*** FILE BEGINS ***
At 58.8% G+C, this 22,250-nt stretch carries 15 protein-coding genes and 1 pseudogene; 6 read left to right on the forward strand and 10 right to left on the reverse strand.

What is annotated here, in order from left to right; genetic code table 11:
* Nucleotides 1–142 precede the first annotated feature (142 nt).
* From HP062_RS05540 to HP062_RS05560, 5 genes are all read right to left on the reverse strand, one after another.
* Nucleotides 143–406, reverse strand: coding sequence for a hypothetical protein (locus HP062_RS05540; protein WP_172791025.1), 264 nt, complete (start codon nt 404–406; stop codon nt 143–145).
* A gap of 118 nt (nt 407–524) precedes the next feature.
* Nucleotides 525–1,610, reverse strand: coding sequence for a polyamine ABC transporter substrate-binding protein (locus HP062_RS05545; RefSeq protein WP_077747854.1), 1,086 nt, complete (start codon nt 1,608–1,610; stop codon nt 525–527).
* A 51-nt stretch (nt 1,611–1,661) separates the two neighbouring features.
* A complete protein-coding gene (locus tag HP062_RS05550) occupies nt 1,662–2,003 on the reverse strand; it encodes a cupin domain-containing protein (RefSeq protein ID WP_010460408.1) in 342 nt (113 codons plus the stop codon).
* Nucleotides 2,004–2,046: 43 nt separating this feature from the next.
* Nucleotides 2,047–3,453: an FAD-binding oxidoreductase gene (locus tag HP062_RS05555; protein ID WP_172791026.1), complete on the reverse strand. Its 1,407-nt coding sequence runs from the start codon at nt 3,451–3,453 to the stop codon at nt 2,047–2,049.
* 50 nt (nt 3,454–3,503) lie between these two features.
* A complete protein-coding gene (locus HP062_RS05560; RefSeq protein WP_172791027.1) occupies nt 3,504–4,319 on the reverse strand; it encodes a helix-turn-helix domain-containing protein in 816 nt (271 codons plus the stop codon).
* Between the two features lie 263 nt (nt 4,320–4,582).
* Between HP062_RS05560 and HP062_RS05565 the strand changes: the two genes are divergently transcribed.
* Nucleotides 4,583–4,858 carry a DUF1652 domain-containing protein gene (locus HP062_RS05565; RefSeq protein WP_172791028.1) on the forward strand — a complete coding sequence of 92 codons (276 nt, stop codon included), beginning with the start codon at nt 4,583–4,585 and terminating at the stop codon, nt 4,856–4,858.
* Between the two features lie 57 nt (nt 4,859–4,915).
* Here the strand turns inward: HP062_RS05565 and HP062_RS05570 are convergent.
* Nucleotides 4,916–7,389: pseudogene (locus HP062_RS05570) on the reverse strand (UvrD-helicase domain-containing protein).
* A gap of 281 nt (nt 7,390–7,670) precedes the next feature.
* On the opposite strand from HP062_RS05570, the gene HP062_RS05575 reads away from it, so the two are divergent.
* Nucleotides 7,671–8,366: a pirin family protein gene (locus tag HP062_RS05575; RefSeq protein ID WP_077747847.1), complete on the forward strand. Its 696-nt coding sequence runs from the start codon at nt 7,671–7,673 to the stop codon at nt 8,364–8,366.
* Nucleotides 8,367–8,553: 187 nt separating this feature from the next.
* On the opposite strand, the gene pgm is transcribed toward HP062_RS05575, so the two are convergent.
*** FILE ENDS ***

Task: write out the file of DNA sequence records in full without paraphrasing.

At 58.8% G+C, this 22,250-nt stretch carries 15 protein-coding genes and 1 pseudogene; 6 read left to right on the forward strand and 10 right to left on the reverse strand.

What is annotated here, in order from left to right; genetic code table 11:
* Nucleotides 1–142 precede the first annotated feature (142 nt).
* From HP062_RS05540 to HP062_RS05560, 5 genes are all read right to left on the reverse strand, one after another.
* Nucleotides 143–406, reverse strand: coding sequence for a hypothetical protein (locus HP062_RS05540; protein WP_172791025.1), 264 nt, complete (start codon nt 404–406; stop codon nt 143–145).
* A gap of 118 nt (nt 407–524) precedes the next feature.
* Nucleotides 525–1,610, reverse strand: coding sequence for a polyamine ABC transporter substrate-binding protein (locus HP062_RS05545; RefSeq protein WP_077747854.1), 1,086 nt, complete (start codon nt 1,608–1,610; stop codon nt 525–527).
* A 51-nt stretch (nt 1,611–1,661) separates the two neighbouring features.
* A complete protein-coding gene (locus tag HP062_RS05550) occupies nt 1,662–2,003 on the reverse strand; it encodes a cupin domain-containing protein (RefSeq protein ID WP_010460408.1) in 342 nt (113 codons plus the stop codon).
* Nucleotides 2,004–2,046: 43 nt separating this feature from the next.
* Nucleotides 2,047–3,453: an FAD-binding oxidoreductase gene (locus tag HP062_RS05555; protein ID WP_172791026.1), complete on the reverse strand. Its 1,407-nt coding sequence runs from the start codon at nt 3,451–3,453 to the stop codon at nt 2,047–2,049.
* 50 nt (nt 3,454–3,503) lie between these two features.
* A complete protein-coding gene (locus HP062_RS05560; RefSeq protein WP_172791027.1) occupies nt 3,504–4,319 on the reverse strand; it encodes a helix-turn-helix domain-containing protein in 816 nt (271 codons plus the stop codon).
* Between the two features lie 263 nt (nt 4,320–4,582).
* Between HP062_RS05560 and HP062_RS05565 the strand changes: the two genes are divergently transcribed.
* Nucleotides 4,583–4,858 carry a DUF1652 domain-containing protein gene (locus HP062_RS05565; RefSeq protein WP_172791028.1) on the forward strand — a complete coding sequence of 92 codons (276 nt, stop codon included), beginning with the start codon at nt 4,583–4,585 and terminating at the stop codon, nt 4,856–4,858.
* Between the two features lie 57 nt (nt 4,859–4,915).
* Here the strand turns inward: HP062_RS05565 and HP062_RS05570 are convergent.
* Nucleotides 4,916–7,389: pseudogene (locus HP062_RS05570) on the reverse strand (UvrD-helicase domain-containing protein).
* A gap of 281 nt (nt 7,390–7,670) precedes the next feature.
* On the opposite strand from HP062_RS05570, the gene HP062_RS05575 reads away from it, so the two are divergent.
* Nucleotides 7,671–8,366: a pirin family protein gene (locus tag HP062_RS05575; RefSeq protein ID WP_077747847.1), complete on the forward strand. Its 696-nt coding sequence runs from the start codon at nt 7,671–7,673 to the stop codon at nt 8,364–8,366.
* Nucleotides 8,367–8,553: 187 nt separating this feature from the next.
* On the opposite strand, the gene pgm is transcribed toward HP062_RS05575, so the two are convergent.